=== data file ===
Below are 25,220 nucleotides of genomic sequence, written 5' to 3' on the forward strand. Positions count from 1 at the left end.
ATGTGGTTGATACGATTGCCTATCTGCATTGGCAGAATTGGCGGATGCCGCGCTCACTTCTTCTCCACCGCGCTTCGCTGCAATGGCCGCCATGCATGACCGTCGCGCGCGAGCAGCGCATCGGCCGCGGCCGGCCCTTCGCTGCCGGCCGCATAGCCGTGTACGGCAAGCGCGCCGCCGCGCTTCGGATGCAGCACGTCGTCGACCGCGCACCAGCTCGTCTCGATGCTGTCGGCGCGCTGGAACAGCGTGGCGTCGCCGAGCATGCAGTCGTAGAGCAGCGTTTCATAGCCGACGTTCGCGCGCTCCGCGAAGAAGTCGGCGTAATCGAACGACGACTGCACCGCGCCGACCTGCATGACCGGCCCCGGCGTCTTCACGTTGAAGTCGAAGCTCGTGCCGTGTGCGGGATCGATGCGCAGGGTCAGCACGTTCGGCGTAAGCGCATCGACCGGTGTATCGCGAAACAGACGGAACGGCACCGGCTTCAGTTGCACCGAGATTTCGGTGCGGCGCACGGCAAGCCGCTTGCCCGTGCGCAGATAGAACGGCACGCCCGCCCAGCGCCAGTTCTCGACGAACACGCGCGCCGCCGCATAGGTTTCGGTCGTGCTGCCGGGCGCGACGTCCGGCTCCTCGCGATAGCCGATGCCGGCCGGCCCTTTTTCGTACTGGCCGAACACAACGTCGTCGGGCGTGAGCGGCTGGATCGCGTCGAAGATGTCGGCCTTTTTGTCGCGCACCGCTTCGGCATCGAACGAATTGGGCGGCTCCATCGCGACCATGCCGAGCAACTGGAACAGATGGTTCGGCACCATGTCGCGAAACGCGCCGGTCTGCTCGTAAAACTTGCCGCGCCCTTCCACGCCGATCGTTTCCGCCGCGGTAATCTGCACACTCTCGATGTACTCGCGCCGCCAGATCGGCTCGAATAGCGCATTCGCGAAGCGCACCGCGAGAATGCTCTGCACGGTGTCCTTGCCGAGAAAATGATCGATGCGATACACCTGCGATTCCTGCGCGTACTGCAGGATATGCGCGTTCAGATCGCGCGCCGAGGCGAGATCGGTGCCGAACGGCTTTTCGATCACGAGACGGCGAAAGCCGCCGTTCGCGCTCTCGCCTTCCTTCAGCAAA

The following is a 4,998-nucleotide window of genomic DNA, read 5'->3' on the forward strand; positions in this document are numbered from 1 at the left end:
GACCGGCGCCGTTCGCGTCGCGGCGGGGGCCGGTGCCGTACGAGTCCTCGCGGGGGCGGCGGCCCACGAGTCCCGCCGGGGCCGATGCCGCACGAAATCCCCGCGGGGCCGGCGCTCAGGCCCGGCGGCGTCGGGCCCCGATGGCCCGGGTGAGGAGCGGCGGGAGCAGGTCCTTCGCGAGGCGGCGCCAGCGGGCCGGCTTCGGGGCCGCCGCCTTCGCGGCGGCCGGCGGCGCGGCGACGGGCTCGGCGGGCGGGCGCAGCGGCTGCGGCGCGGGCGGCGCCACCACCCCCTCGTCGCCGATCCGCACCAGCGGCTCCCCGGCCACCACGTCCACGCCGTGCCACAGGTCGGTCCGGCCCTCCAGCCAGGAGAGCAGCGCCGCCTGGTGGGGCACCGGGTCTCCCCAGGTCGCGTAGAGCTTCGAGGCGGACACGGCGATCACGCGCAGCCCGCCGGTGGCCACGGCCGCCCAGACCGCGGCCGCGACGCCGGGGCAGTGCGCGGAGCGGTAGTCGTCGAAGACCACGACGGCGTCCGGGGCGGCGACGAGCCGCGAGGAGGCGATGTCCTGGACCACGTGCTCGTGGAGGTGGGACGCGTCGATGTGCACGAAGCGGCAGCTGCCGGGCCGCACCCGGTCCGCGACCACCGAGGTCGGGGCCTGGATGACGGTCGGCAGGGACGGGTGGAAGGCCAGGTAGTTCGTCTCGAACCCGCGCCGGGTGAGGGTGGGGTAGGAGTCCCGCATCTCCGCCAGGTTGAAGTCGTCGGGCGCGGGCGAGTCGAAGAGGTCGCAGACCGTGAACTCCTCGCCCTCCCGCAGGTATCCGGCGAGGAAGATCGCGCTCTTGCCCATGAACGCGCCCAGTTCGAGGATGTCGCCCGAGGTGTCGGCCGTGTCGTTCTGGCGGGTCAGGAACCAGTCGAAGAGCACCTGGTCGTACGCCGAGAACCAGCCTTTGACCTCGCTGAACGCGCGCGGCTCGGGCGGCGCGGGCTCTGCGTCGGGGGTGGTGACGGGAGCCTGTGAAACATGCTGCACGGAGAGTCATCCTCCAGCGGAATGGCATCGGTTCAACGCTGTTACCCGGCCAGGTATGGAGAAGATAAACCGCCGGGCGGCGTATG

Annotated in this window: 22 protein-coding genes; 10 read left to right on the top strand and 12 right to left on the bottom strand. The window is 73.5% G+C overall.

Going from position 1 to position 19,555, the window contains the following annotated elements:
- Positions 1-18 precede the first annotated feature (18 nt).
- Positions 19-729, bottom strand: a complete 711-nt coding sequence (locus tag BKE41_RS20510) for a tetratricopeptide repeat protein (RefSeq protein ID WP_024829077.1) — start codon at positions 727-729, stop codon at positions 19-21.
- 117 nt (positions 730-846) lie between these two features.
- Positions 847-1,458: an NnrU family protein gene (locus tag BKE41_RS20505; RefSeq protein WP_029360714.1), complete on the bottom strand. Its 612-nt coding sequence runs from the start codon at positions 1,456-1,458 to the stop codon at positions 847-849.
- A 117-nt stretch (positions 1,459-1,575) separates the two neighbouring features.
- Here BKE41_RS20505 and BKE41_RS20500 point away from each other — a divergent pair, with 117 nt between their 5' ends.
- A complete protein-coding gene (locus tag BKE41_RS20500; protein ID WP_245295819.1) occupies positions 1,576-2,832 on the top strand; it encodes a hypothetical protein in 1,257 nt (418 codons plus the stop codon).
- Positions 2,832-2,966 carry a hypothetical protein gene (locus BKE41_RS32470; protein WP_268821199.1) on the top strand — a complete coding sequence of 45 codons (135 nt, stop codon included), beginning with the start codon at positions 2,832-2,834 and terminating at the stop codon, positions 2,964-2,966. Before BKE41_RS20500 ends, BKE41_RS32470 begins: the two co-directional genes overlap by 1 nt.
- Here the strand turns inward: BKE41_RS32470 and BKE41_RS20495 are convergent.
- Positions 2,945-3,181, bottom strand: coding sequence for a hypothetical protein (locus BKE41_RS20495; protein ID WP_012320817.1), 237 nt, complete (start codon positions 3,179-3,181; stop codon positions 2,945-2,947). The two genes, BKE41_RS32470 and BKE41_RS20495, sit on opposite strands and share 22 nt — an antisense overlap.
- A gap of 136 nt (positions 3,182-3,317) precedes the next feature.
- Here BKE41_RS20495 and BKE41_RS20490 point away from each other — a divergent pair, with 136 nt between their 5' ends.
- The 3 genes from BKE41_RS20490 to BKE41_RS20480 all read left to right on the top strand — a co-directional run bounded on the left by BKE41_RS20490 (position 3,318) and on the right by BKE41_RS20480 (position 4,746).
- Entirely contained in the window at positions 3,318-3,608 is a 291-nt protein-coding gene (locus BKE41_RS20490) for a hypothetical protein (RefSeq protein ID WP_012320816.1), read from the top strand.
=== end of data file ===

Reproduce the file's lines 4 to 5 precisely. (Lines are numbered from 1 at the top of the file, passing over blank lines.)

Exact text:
GACCGGCGCCGTTCGCGTCGCGGCGGGGGCCGGTGCCGTACGAGTCCTCGCGGGGGCGGCGGCCCACGAGTCCCGCCGGGGCCGATGCCGCACGAAATCCCCGCGGGGCCGGCGCTCAGGCCCGGCGGCGTCGGGCCCCGATGGCCCGGGTGAGGAGCGGCGGGAGCAGGTCCTTCGCGAGGCGGCGCCAGCGGGCCGGCTTCGGGGCCGCCGCCTTCGCGGCGGCCGGCGGCGCGGCGACGGGCTCGGCGGGCGGGCGCAGCGGCTGCGGCGCGGGCGGCGCCACCACCCCCTCGTCGCCGATCCGCACCAGCGGCTCCCCGGCCACCACGTCCACGCCGTGCCACAGGTCGGTCCGGCCCTCCAGCCAGGAGAGCAGCGCCGCCTGGTGGGGCACCGGGTCTCCCCAGGTCGCGTAGAGCTTCGAGGCGGACACGGCGATCACGCGCAGCCCGCCGGTGGCCACGGCCGCCCAGACCGCGGCCGCGACGCCGGGGCAGTGCGCGGAGCGGTAGTCGTCGAAGACCACGACGGCGTCCGGGGCGGCGACGAGCCGCGAGGAGGCGATGTCCTGGACCACGTGCTCGTGGAGGTGGGACGCGTCGATGTGCACGAAGCGGCAGCTGCCGGGCCGCACCCGGTCCGCGACCACCGAGGTCGGGGCCTGGATGACGGTCGGCAGGGACGGGTGGAAGGCCAGGTAGTTCGTCTCGAACCCGCGCCGGGTGAGGGTGGGGTAGGAGTCCCGCATCTCCGCCAGGTTGAAGTCGTCGGGCGCGGGCGAGTCGAAGAGGTCGCAGACCGTGAACTCCTCGCCCTCCCGCAGGTATCCGGCGAGGAAGATCGCGCTCTTGCCCATGAACGCGCCCAGTTCGAGGATGTCGCCCGAGGTGTCGGCCGTGTCGTTCTGGCGGGTCAGGAACCAGTCGAAGAGCACCTGGTCGTACGCCGAGAACCAGCCTTTGACCTCGCTGAACGCGCGCGGCTCGGGCGGCGCGGGCTCTGCGTCGGGGGTGGTGACGGGAGCCTGTGAAACATGCTGCACGGAGAGTCATCCTCCAGCGGAATGGCATCGGTTCAACGCTGTTACCCGGCCAGGTATGGAGAAGATAAACCGCCGGGCGGCGTATG

Annotated in this window: 22 protein-coding genes; 10 read left to right on the top strand and 12 right to left on the bottom strand. The window is 73.5% G+C overall.